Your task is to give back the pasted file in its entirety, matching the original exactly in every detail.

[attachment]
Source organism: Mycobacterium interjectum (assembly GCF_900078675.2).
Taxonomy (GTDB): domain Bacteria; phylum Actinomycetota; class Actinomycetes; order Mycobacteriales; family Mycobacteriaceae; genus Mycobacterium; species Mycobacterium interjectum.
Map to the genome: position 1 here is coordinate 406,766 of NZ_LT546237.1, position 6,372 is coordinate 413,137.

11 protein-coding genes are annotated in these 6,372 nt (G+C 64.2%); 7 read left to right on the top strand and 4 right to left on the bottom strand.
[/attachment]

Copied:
Source organism: Mycobacterium interjectum (assembly GCF_900078675.2).
Taxonomy (GTDB): domain Bacteria; phylum Actinomycetota; class Actinomycetes; order Mycobacteriales; family Mycobacteriaceae; genus Mycobacterium; species Mycobacterium interjectum.
Map to the genome: position 1 here is coordinate 406,766 of NZ_LT546237.1, position 6,372 is coordinate 413,137.

11 protein-coding genes are annotated in these 6,372 nt (G+C 64.2%); 7 read left to right on the top strand and 4 right to left on the bottom strand.